The High is the leading art museum in the southeastern U.S. With more than 13,000 works of art in its permanent collection, the High Museum of Art has an extensive anthology of 19th- and 20th-century American and decorative art; significant holdings of European paintings; a growing collection of African American art; and burgeoning collections of modern and contemporary art, photography and African art. The High is also dedicated to supporting and collecting works by Southern artists. This year, the High celebrates the 30th anniversary of the Stent Family Wing, designed by architect Richard Meier. For more information about the High, visit high.org.
Atlanta Symphony Orchestra
The Atlanta Symphony Orchestra (ASO), currently in its 69th season, is one of America’s leading orchestras. It performs great music, presents leading artists, educates and engages music lovers. The ASO serves as the cornerstone for artistic development and music education in the southeast. It performs more than 200 concerts each year for a combined audience of more than a half million in a full schedule of performances. It also reaches more than 67,000 students and underserved members of the community through its education and community outreach programs… (more)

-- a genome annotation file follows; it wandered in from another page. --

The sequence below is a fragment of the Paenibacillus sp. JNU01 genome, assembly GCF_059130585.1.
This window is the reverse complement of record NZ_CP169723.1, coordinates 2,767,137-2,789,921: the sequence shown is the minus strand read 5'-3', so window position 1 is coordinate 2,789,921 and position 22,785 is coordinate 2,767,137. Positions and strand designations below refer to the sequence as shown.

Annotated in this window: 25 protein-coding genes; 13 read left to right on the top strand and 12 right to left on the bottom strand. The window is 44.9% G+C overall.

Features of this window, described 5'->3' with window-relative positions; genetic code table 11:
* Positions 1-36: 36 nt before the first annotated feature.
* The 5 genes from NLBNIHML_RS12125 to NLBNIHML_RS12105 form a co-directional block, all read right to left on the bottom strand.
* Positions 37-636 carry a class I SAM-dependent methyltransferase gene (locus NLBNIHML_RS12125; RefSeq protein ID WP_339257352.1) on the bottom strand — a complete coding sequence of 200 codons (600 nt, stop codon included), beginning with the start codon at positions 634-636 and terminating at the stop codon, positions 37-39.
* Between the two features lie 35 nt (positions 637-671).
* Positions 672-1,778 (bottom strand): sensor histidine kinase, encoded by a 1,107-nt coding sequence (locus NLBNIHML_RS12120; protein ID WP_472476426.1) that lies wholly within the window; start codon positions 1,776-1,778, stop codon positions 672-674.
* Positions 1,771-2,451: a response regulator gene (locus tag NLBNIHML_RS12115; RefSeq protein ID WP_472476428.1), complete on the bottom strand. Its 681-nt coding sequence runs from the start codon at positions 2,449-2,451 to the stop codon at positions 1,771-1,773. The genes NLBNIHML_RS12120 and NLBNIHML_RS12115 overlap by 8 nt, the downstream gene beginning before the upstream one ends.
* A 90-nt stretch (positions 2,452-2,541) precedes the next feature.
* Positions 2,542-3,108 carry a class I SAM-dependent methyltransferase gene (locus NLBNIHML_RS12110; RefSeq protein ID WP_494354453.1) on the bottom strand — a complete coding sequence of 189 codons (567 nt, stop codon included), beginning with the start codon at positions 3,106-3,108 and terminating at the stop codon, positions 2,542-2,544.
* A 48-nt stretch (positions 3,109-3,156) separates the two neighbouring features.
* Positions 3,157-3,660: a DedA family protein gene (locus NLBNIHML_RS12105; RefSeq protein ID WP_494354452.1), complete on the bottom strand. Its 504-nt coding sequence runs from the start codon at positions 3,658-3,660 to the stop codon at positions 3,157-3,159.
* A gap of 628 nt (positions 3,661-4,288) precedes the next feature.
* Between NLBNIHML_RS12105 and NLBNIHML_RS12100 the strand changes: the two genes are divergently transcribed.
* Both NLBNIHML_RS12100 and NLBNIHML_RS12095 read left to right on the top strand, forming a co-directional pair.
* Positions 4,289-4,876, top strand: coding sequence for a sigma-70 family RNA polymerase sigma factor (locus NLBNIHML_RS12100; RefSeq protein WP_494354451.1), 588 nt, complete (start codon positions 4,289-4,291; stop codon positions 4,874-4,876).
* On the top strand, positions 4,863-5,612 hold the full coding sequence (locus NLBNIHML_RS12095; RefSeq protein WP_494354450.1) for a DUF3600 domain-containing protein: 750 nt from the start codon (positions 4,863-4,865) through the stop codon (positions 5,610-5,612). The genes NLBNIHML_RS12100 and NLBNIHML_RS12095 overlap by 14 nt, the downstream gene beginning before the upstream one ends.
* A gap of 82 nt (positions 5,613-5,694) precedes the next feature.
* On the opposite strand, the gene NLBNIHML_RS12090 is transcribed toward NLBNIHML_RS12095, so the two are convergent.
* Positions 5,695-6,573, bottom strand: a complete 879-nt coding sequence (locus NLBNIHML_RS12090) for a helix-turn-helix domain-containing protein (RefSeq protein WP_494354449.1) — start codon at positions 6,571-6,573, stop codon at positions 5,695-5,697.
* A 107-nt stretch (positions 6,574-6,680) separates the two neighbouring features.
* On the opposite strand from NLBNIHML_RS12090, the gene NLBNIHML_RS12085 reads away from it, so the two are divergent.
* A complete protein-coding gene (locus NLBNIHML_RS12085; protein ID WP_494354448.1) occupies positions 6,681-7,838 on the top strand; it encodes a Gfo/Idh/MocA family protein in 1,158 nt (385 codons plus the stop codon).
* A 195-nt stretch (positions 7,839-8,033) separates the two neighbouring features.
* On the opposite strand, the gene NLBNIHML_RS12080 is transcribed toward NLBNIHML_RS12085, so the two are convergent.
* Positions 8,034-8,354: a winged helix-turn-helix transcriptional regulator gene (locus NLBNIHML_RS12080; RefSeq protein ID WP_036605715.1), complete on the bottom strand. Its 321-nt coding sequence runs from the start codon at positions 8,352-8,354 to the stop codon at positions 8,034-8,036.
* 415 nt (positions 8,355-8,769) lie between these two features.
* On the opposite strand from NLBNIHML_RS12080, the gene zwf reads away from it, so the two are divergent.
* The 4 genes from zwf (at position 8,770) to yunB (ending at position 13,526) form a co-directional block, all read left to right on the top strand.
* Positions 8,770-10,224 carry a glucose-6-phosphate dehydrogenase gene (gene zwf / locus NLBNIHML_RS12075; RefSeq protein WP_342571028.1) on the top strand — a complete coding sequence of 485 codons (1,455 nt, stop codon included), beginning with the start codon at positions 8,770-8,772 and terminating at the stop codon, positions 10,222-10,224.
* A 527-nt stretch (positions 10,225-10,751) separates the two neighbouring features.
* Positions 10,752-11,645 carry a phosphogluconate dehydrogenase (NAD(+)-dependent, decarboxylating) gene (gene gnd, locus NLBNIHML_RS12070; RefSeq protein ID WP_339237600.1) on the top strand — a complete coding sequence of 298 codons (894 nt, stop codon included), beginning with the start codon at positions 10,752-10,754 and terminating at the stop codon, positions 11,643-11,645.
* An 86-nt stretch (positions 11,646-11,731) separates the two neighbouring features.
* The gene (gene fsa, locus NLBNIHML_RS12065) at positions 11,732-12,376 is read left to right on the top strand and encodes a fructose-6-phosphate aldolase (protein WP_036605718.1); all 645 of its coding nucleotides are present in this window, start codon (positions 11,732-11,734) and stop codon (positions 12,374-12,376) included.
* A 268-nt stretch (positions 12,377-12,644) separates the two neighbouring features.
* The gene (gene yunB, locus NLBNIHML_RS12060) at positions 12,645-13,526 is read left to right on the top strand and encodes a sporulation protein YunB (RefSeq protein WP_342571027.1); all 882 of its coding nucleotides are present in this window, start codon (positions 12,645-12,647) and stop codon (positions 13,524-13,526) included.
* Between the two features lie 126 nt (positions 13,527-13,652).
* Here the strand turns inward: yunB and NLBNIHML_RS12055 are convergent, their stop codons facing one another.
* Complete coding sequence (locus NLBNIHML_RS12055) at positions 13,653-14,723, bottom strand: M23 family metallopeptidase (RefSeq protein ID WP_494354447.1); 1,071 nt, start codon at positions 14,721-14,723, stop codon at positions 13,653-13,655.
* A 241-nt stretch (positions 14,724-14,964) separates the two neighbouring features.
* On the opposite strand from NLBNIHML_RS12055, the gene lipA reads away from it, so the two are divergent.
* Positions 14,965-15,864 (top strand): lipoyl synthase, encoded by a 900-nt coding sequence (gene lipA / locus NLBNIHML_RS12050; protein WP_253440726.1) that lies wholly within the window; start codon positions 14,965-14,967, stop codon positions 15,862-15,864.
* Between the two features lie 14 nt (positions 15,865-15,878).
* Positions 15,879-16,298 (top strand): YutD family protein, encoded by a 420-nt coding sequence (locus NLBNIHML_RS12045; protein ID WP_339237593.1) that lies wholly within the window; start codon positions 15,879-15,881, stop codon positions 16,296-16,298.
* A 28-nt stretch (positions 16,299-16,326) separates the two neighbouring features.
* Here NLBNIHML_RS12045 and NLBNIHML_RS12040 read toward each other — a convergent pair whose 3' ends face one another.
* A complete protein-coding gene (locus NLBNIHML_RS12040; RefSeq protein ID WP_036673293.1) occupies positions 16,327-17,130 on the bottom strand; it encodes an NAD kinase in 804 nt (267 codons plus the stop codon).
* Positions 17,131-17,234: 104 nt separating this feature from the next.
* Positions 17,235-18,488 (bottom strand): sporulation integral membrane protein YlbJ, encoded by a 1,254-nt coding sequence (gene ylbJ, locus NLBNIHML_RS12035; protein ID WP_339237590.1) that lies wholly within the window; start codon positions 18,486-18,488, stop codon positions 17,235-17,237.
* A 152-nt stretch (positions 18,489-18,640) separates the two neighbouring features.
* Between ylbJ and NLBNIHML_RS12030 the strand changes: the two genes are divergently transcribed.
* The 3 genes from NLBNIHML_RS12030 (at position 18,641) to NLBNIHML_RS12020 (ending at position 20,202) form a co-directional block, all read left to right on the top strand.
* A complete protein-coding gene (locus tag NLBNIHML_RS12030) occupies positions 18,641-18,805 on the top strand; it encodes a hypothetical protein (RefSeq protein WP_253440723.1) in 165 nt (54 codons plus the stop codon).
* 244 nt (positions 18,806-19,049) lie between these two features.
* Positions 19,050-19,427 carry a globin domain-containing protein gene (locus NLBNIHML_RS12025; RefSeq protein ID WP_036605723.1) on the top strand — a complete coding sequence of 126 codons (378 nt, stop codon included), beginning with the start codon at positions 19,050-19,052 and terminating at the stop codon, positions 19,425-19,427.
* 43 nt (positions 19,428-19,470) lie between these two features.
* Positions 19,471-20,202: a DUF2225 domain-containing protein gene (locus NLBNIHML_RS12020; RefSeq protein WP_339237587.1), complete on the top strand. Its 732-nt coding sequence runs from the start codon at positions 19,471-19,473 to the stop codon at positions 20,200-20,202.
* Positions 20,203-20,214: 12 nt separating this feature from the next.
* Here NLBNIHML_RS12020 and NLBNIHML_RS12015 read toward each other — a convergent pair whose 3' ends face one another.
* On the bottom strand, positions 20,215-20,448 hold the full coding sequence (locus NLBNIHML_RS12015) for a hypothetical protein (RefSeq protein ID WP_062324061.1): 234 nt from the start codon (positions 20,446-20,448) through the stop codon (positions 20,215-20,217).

The Woodruff Arts Center
The Woodruff Arts Center is ranked among the top four arts centers in the nation. The Woodruff is unique in that it combines four visual and performing arts divisions on one campus as one not-for-profit organization. Opened in 1968, the Woodruff Arts Center is home to the Alliance Theatre, the Atlanta Symphony Orchestra, the High Museum of Art and Young Audiences. To learn more about the Woodruff Arts Center, please visit www.woodruffcenter.org.
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DIGITAL IMAGES AVAILABLE UPON REQUEST
High Museum of Art